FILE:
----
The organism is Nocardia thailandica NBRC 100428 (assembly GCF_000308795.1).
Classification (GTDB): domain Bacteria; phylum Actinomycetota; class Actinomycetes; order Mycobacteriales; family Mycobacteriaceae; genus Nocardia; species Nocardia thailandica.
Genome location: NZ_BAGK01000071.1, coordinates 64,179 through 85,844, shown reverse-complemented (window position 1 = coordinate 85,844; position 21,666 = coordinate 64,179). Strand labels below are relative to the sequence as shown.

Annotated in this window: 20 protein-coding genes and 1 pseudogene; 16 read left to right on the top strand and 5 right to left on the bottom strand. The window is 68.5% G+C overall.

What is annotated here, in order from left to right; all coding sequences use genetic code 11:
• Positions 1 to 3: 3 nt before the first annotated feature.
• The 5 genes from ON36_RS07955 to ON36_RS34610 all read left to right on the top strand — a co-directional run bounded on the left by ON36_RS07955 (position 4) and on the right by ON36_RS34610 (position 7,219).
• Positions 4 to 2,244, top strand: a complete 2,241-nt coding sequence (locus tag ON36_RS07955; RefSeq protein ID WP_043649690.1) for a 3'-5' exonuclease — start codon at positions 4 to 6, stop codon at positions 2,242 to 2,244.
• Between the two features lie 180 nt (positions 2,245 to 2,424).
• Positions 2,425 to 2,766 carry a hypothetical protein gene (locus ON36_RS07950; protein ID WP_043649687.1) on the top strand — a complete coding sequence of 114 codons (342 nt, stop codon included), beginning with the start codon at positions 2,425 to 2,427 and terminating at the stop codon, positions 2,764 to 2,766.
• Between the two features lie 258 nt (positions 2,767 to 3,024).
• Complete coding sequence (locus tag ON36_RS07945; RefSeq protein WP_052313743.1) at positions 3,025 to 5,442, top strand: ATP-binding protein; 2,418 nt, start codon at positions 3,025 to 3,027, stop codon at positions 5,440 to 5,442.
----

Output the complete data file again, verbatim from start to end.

The organism is Nocardia thailandica NBRC 100428 (assembly GCF_000308795.1).
Classification (GTDB): domain Bacteria; phylum Actinomycetota; class Actinomycetes; order Mycobacteriales; family Mycobacteriaceae; genus Nocardia; species Nocardia thailandica.
Genome location: NZ_BAGK01000071.1, coordinates 64,179 through 85,844, shown reverse-complemented (window position 1 = coordinate 85,844; position 21,666 = coordinate 64,179). Strand labels below are relative to the sequence as shown.

Annotated in this window: 20 protein-coding genes and 1 pseudogene; 16 read left to right on the top strand and 5 right to left on the bottom strand. The window is 68.5% G+C overall.

What is annotated here, in order from left to right; all coding sequences use genetic code 11:
• Positions 1 to 3: 3 nt before the first annotated feature.
• The 5 genes from ON36_RS07955 to ON36_RS34610 all read left to right on the top strand — a co-directional run bounded on the left by ON36_RS07955 (position 4) and on the right by ON36_RS34610 (position 7,219).
• Positions 4 to 2,244, top strand: a complete 2,241-nt coding sequence (locus tag ON36_RS07955; RefSeq protein ID WP_043649690.1) for a 3'-5' exonuclease — start codon at positions 4 to 6, stop codon at positions 2,242 to 2,244.
• Between the two features lie 180 nt (positions 2,245 to 2,424).
• Positions 2,425 to 2,766 carry a hypothetical protein gene (locus ON36_RS07950; protein ID WP_043649687.1) on the top strand — a complete coding sequence of 114 codons (342 nt, stop codon included), beginning with the start codon at positions 2,425 to 2,427 and terminating at the stop codon, positions 2,764 to 2,766.
• Between the two features lie 258 nt (positions 2,767 to 3,024).
• Complete coding sequence (locus tag ON36_RS07945; RefSeq protein WP_052313743.1) at positions 3,025 to 5,442, top strand: ATP-binding protein; 2,418 nt, start codon at positions 3,025 to 3,027, stop codon at positions 5,440 to 5,442.